Sept 17 2002

A report of the courtcase of Juanra

To begin, the presiding judge presented the accusations against Juanra from the officer of justice (corresponding to the role of a prosecutor in Anglo-American law) in Spain, Molina, and asked Juanra to make a statement. He said that he was innocent of the charges. He stated that he had no clue who wrote the name and address of the leader of CEDADE, an extreme right-wing Spanish organisation, on the piece of paper found in the apartment of an ETA operative, Jodra. Juanra further said that he could only offer wild guesses at how it was that his supposed fingerprints ended up on the piece of paper.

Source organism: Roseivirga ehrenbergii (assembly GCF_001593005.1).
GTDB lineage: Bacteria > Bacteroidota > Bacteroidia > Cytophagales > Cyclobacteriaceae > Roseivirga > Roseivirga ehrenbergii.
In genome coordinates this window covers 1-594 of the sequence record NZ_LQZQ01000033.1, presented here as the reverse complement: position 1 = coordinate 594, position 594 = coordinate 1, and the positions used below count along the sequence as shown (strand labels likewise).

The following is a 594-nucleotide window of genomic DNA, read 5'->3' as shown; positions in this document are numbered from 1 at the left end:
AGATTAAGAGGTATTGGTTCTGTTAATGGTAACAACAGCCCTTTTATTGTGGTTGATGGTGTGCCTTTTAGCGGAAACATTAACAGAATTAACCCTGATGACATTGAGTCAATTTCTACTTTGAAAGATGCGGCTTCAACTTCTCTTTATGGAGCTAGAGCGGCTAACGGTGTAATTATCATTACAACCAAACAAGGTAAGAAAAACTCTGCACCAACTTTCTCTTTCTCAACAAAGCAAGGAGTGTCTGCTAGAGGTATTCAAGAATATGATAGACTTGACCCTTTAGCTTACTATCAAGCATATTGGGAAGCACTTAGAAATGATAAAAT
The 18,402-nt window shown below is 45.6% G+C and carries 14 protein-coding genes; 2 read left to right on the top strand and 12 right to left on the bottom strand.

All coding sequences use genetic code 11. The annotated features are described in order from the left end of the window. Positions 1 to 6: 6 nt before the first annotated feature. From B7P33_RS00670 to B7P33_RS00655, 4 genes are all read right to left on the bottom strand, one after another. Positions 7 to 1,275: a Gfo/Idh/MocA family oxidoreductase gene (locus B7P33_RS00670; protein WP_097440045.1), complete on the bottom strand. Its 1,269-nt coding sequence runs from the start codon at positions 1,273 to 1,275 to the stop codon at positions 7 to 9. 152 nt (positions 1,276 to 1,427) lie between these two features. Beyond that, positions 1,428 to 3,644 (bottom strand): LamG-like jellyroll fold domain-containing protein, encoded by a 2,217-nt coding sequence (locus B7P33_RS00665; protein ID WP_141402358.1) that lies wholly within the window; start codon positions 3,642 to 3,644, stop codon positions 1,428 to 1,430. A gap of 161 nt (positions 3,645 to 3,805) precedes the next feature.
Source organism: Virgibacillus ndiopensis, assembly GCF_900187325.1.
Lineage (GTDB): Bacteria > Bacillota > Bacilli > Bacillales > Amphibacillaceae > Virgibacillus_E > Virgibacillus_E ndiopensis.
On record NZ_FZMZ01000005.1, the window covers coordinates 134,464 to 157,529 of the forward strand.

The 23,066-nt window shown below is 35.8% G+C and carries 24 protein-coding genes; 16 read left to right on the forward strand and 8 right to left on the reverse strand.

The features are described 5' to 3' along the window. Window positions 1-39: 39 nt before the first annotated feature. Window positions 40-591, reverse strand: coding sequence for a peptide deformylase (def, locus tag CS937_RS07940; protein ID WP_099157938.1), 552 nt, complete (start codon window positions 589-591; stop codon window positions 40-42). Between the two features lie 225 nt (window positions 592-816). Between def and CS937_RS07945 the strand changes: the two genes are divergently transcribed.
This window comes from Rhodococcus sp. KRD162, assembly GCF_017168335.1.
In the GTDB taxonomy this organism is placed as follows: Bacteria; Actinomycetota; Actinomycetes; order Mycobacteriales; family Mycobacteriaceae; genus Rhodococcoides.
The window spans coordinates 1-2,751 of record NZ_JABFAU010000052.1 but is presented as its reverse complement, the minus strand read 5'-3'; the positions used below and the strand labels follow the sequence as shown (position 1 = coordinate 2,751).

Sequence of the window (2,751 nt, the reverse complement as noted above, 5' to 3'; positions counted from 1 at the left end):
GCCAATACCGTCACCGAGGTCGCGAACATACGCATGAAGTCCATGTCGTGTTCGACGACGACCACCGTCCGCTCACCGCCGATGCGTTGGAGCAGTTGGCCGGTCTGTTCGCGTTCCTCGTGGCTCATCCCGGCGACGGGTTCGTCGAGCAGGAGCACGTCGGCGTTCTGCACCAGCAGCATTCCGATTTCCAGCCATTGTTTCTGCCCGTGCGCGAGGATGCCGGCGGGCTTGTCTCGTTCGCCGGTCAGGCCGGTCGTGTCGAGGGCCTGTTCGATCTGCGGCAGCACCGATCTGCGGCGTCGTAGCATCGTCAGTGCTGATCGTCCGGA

After a lunch break, the defence presented a plea in two parts: first framing this case as taking place on the eve of the introduction of the European arrest warrant, under which an extradition trial will not even be required when another EU member state requests an extradition. The plea rested largely on the inconsistency of Molina's accusations: first saying that Juanra had not only assisted the ETA command in Barcelona, but that he had actively collaborated with the ETA as a courier between the Gorbea command of the ETA in Barcelona and the leadership abroad; then later saying that Juanra "could not have possibly worked as a courier given the evidence". Molina and Garzon, the prosecuting judge, had not responded to further inquiries from the Dutch judges as to these contradictory statements. The defence then outlined how Jodra had later retracted his statement about Juanra and further stated that his first statement had been obtained by means of torture, which would render the first statement inadmissible in a Dutch court. Furthermore, the Spanish authorities had only presented the evidence about Juanra's fingerprints being found on the piece of paper some time after they had requested Juanra's extradition. Spain, during the period that it held the presidency of the European Commission, had only just tried and failed to put anti-globalisation protesters on the EU's list of terrorist organisations; it seems clear, the defence argued, that Spain was looking for any excuse to associate Juanra, an outspoken critic of globalisation, with an established terrorist organisation such as the ETA. This despite the fact that the ETA has only ever been shown to attack mainstream politicians, not right-wing extremists as the leader of CEDADE.